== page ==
By partnering with the Aura Blockchain consortium, Microsoft and ConsenSys, these key players in the luxury sector have created a blockchain-powered tool for traceability and authentication.
Prada Group, LVMH and Cartier, part of the Richemont Group, have created the Aura Blockchain consortium.
The origin of this name probably comes from a term coined by Walter Benjamin, a 20th century German philosopher and art historian. He argues that artworks possess an “aura” – a magical or supernatural force arising from their uniqueness, linked to a specific place and part of history.
The used market for luxury goods continues to grow. According to Bain and Company, it has bounced back and actually grown by 9% following the COVID-19 crisis, reaching approximately £24 billion. More broadly, the luxury personal products market stood at £189 billion at 2020-end. This means that used luxury goods account for around 12% of the total. This is something that only stands to grow with each passing year.
Aura was set up with the aim of combatting counterfeit goods, and overseeing this second-hand market.
“Blockchain is a key technology for the future that will improve customer service, partner relationships and traceability.” – Cyrille Vigneron, CEO of Cartier International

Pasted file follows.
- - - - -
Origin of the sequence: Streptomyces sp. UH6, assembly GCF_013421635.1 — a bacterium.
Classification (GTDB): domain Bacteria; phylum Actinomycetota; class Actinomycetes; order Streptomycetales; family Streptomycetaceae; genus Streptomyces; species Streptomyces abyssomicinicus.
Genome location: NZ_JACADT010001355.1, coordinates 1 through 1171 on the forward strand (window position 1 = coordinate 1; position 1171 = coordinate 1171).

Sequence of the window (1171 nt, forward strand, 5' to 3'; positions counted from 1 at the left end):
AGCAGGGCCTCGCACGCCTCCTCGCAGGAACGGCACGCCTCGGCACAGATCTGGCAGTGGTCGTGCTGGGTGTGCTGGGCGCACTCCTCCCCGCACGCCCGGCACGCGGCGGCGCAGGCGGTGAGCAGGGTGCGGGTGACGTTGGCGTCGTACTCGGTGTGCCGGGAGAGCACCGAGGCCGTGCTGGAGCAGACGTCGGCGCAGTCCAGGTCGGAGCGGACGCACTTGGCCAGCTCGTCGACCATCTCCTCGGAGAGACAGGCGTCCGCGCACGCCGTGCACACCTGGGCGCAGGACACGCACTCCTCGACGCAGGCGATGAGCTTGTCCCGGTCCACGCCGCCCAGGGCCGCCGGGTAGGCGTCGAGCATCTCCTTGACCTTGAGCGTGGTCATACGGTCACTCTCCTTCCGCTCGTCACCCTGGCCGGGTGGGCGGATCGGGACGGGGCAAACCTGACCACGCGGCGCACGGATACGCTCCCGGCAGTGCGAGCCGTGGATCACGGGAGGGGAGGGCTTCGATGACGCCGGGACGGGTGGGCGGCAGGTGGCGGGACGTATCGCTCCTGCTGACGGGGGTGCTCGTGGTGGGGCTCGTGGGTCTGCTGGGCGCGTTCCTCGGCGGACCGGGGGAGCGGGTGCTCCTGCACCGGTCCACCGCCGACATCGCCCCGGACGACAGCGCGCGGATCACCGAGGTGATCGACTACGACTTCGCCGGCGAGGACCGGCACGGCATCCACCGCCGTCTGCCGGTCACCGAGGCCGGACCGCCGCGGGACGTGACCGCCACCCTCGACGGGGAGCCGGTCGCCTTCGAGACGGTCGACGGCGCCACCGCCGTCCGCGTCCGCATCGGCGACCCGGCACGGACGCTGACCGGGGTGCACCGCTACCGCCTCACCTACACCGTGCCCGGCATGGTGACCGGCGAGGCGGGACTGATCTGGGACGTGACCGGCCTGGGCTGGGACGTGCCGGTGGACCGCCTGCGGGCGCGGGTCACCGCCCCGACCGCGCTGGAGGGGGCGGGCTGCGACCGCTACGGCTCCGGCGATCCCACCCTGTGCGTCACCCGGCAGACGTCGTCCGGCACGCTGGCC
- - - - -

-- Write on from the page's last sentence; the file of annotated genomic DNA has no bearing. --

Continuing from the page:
The blockchain technology proposed by the consortium will allow customers to:
“Union is strength.” This is the principle of blockchain technology, but also the key pillar of Aura, according to Toni Belloni, CEO of LVMH. This is why the consortium is opening its doors to the entire luxury sector, in order to offer a standard industrial solution to all its customers and unlock a seamless experience.
It is an unconventional approach in this highly competitive industry, but will allow these huge players “to pave the way in terms of transparency and traceability.” The proposed costs will vary depending on the volumes processed, buit that hasn’t deterred Bvlgari and Hublot, who have already joined Prada, Cartier and Louis Vuitton on the platform.
This is not the first time that luxury goods and the blockchainhave met, the French project Arianee also offers a solution to fight counterfeiting and facilitate the traceability of products. It does this through a “digital passport”, that is registered on the blockchain. This start-up is already working in collaboration with Richemont, Breitling or Audemars Piguet and has just raised just shy of £7 million. The future will tell us whether the two companies will end up working together or competing…
The views, thoughts, and opinions expressed in this article belong solely to the author, and should not be taken as investment advice. Do your own research before taking any investment decisions.
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